Top 5 in the No. 30 truck. This deal come together at the last minute, but you had a heck of a truck. Tell us about your night.
Yeah, I’ve got to thank Turner Scott Motorsports. The guys worked so hard on this Rheem Comfort Products Chevrolet. Exciting! Just got hung up on the outside and had to wait for my teammate there to catch up. And then he got to the bottom, so… I got the old 32 and started pushing ol’ Ryan to the front. So, it’s not bad. We’ll take it. You just don’t want to step over that boundary. You don’t know how far to push and shove. We bumped about six times down the straightaway without latching onto them. Hopefully, that was OK and we came home with a top 5.
Connect with Mike!
Check in with Matt and Jay on their site at CareyandCoffey.com.
Thompson in Turn 5 · Tommy Thompson · Tuesday October 10, 2006
Last Friday at Talladega, Mark Martin announced his future racing plans, raising more than a few eyebrows with his intentions. As you’ve likely already heard by now, Martin will leave Roush Racing to drive the No. 01 Chevrolet presently driven by Joe Nemechek and owned by MB2 Motorsports in 2007. The arrangement is reported to have Martin compete in twenty Nextel Cup races, as well as the Bud Shootout and the All-Star Challenge; rookie Regan Smith will finish out the schedule, driving the other sixteen events.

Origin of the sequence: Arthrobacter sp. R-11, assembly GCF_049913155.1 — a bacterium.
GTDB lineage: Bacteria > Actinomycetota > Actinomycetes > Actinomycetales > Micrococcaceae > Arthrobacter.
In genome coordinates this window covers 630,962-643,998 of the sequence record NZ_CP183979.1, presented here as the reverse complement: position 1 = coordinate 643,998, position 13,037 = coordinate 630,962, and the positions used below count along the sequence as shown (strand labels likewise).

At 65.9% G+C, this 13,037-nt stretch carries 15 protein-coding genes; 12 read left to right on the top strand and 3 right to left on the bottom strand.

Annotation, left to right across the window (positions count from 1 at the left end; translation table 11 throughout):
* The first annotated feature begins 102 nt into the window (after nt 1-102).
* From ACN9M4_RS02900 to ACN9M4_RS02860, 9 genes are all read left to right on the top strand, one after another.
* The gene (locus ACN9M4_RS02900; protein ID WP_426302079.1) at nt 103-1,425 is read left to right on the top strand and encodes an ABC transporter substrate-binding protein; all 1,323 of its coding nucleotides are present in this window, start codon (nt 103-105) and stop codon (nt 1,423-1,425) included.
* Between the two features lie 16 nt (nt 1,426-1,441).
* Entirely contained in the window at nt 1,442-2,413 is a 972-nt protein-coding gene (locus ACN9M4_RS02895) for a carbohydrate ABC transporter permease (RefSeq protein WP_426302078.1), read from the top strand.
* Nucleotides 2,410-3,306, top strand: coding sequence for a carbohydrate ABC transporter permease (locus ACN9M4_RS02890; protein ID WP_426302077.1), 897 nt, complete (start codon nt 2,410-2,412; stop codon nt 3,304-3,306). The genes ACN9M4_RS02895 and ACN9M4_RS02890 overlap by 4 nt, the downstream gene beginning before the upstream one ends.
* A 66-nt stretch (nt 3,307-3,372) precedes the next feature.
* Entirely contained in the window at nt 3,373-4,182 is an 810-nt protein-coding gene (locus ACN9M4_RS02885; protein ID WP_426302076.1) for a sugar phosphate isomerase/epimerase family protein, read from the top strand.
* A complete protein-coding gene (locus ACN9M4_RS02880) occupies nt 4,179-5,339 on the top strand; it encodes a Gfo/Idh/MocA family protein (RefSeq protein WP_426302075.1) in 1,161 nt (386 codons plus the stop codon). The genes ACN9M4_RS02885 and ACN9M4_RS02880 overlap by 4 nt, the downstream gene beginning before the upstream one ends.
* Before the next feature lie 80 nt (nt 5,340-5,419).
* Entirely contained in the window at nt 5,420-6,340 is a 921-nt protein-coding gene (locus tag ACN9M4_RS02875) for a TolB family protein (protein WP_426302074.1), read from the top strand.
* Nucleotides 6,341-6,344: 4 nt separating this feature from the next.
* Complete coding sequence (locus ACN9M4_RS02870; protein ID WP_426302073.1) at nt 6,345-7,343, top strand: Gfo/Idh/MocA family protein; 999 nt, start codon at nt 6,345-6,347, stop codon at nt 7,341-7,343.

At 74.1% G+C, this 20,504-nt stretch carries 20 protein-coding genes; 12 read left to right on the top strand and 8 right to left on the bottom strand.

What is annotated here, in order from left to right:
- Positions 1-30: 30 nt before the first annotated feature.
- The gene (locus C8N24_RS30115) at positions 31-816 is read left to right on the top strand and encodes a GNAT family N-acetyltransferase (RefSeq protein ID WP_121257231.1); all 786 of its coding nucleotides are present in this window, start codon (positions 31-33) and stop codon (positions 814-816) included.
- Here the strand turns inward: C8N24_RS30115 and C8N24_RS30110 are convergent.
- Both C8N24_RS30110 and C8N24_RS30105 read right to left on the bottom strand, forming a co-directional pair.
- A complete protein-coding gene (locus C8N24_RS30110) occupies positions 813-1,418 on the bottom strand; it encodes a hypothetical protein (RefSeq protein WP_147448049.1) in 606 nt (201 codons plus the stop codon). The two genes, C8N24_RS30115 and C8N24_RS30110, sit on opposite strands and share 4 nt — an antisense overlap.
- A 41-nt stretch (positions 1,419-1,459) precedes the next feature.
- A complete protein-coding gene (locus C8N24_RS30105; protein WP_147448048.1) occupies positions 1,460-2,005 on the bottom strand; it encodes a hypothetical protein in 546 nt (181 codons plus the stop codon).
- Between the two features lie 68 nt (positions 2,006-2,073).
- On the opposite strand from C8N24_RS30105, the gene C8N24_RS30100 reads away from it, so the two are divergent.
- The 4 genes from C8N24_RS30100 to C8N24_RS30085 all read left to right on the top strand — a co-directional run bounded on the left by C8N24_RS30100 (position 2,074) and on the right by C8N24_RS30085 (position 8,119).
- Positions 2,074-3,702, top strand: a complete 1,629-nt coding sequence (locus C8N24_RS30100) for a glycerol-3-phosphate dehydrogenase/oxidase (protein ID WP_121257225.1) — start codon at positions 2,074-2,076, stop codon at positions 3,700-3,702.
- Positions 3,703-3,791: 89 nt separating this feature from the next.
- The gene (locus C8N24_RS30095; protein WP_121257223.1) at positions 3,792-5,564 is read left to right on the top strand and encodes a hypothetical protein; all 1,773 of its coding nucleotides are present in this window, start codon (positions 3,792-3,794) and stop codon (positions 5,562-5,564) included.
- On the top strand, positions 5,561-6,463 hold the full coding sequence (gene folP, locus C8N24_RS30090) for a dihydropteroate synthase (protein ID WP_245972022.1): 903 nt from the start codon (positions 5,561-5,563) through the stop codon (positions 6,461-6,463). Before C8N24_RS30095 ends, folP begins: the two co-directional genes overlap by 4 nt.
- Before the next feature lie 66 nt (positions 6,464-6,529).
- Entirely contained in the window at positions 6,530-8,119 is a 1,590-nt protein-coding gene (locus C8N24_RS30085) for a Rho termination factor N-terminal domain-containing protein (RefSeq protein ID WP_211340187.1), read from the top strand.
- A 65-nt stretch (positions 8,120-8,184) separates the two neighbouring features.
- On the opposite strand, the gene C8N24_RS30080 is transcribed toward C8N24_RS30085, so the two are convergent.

The announcement has left some NASCAR observers bewildered as to why Martin has chose to run a limited Cup schedule, as opposed to his previously announced intentions to race full time for Roush in the lower-tier Craftsman Truck Series. But a closer investigation of Martin’s decision-making process proves that this move should work out for the best for everyone involved.
In attempting to explain why he has chose to continue to compete at NASCAR's highest level, Martin said, "I was 39 years old when I started making my plans for the future (after racing). I realize that was way too early. (But) I thought that, at the age that I am right now, I wouldn't be able to compete with these young guys the way I have in the past (by running full-time). And I think everybody knows I'm not interested in just riding around."